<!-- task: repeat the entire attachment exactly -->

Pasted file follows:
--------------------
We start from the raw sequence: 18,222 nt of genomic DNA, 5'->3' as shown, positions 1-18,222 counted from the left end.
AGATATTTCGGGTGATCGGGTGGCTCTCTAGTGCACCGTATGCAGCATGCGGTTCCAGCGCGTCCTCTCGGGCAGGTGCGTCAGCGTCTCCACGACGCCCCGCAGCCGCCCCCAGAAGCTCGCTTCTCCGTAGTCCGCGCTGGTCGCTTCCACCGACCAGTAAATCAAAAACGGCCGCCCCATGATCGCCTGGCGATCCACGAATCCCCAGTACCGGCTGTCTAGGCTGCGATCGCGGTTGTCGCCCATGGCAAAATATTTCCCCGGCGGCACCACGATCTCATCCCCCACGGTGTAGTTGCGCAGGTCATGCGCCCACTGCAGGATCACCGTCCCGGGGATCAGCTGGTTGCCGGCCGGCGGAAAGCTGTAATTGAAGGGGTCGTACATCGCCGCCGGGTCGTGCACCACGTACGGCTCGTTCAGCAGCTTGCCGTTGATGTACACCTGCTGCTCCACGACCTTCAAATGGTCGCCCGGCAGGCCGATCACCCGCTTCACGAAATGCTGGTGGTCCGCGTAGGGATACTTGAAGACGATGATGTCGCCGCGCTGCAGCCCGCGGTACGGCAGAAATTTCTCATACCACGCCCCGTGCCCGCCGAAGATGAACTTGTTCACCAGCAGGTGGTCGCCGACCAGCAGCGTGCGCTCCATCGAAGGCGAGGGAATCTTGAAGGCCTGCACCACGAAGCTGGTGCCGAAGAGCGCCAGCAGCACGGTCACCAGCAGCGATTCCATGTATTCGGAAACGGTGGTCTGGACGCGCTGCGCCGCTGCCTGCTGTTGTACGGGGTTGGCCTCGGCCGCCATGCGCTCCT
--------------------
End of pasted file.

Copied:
We start from the raw sequence: 18,222 nt of genomic DNA, 5'->3' as shown, positions 1-18,222 counted from the left end.
AGATATTTCGGGTGATCGGGTGGCTCTCTAGTGCACCGTATGCAGCATGCGGTTCCAGCGCGTCCTCTCGGGCAGGTGCGTCAGCGTCTCCACGACGCCCCGCAGCCGCCCCCAGAAGCTCGCTTCTCCGTAGTCCGCGCTGGTCGCTTCCACCGACCAGTAAATCAAAAACGGCCGCCCCATGATCGCCTGGCGATCCACGAATCCCCAGTACCGGCTGTCTAGGCTGCGATCGCGGTTGTCGCCCATGGCAAAATATTTCCCCGGCGGCACCACGATCTCATCCCCCACGGTGTAGTTGCGCAGGTCATGCGCCCACTGCAGGATCACCGTCCCGGGGATCAGCTGGTTGCCGGCCGGCGGAAAGCTGTAATTGAAGGGGTCGTACATCGCCGCCGGGTCGTGCACCACGTACGGCTCGTTCAGCAGCTTGCCGTTGATGTACACCTGCTGCTCCACGACCTTCAAATGGTCGCCCGGCAGGCCGATCACCCGCTTCACGAAATGCTGGTGGTCCGCGTAGGGATACTTGAAGACGATGATGTCGCCGCGCTGCAGCCCGCGGTACGGCAGAAATTTCTCATACCACGCCCCGTGCCCGCCGAAGATGAACTTGTTCACCAGCAGGTGGTCGCCGACCAGCAGCGTGCGCTCCATCGAAGGCGAGGGAATCTTGAAGGCCTGCACCACGAAGCTGGTGCCGAAGAGCGCCAGCAGCACGGTCACCAGCAGCGATTCCATGTATTCGGAAACGGTGGTCTGGACGCGCTGCGCCGCTGCCTGCTGTTGTACGGGGTTGGCCTCGGCCGCCATGCGCTCCT